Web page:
At UJA, we identify and meet the needs of New Yorkers and Jews everywhere. Our abiding mission — to care for Jews everywhere and New Yorkers of all backgrounds, respond to crises close to home and far away, and shape our Jewish future — guides our work every day.

To achieve our mission, UJA currently awards targeted grants to 501c3-certified nonprofit organizations to advance a diverse range of initiatives that, among other things, address poverty, unemployment, the elderly, and people with disabilities. Our grants also focus on strengthening Jewish engagement and connection to Jewish life, as well as promoting leadership in the community.

Since our founding more than 100 years ago, our grants have reflected our vision for the Jewish community to serve as a source of inspiration and connectivity, and as a beacon to provide care for the vulnerable — for Jews and non-Jews alike. To ensure that our impact is sustainable, our funding priorities change with evolving needs. And so, too, must our allocation strategies – which is where you come in.

Defining a New Approach

UJA is currently exploring new models of funding to complement our traditional grantmaking methods. Specifically, we’re undertaking an exploration and development process utilizing concepts and ideas from impact investing to identify and formalize ways that our dollars can have an even greater impact on the individuals and communities we serve.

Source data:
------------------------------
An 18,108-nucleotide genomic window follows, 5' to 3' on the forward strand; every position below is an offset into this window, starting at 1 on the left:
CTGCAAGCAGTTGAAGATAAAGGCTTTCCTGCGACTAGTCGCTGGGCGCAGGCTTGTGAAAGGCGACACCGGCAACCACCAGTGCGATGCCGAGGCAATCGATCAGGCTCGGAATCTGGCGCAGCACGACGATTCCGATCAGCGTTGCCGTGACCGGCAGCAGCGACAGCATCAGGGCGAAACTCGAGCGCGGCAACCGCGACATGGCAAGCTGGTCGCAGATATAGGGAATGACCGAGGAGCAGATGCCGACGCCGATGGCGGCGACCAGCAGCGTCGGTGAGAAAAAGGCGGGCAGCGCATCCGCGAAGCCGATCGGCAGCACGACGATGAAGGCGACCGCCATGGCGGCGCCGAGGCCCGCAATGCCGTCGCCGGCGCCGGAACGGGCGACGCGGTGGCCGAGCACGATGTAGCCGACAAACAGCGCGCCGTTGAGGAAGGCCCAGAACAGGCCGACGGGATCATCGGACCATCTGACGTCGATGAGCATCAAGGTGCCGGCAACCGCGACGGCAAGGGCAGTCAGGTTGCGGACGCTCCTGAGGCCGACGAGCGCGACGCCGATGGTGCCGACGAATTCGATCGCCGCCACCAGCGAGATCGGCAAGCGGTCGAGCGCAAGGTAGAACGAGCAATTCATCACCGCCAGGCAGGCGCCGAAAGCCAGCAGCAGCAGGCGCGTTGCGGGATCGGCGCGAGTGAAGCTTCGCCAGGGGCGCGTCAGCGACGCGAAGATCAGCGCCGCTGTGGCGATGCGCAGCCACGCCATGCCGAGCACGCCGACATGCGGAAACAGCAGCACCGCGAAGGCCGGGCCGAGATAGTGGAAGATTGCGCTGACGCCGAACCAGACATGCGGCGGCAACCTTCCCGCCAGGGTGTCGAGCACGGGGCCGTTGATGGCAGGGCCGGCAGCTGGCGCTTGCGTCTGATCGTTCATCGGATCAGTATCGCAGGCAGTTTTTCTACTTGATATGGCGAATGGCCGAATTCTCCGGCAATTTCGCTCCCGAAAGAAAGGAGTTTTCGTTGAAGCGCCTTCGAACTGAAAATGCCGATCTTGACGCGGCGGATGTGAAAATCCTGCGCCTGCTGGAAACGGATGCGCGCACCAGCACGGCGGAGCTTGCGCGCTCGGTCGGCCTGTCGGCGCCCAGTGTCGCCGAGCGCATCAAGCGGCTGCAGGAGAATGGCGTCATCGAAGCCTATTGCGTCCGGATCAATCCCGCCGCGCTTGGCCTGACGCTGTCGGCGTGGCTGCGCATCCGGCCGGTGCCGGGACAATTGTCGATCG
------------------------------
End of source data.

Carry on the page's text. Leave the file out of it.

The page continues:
We are currently in the process of defining what impact investing means in the context of our work. At present, we view it as investing in projects that build sustainability for organizations and recycle capital. To advance our learning process, we’re interested in program and organizational models that are structured in a way that would allow one-time impact funding from UJA to be recycled, either:

  1. within the program’s model, thereby demonstrating a sustainable social business, or
  2. by returning the funding to UJA once the program has earned revenue, thereby demonstrating a viable impact funding opportunity.

Criteria for Consideration

Relevant programs and organizational models should be designed with a double bottom line, demonstrating both a financial and social return. In this vein, such program models will be evaluated following these criteria:

  1. A clear articulation of the theory of change;
  2. Benchmarking procedures for financial return and measurable social return;
  3. Timeline demonstrating stages of business development;
  4. Strong governance structure that supports both the financial and social components.
    UJA would ultimately consider funding opportunities that meet the above criteria and are likely in the range of $50,000 to $200,000. Program models must have a direct impact in New York City, Long Island, and/or Westchester.

Next Steps – Call for Conversations!

We want to hear from you if your organization has developed or is interested in developing a program model that fits the above criteria and seeks to make an impact in one or more of the following areas:

  • Poverty alleviation
  • Youth at risk
  • Aging
  • Employment for marginalized populations
  • Jewish social justice
  • Jewish identity development in communities, on campus, or through immersive experiences

At this time, we are not soliciting formal proposals. Instead, we’d like to have conversations with 501c3 organizations or for-profits companies with 501c3 subsidiaries, which will enable us to learn more about relevant program models and how we might best structure our funding.

If you are interested, please send a short synopsis (1-2 paragraphs) of your idea to Alex Roth-Kahn by June 12. We will be in touch to discuss a potential meeting in mid July.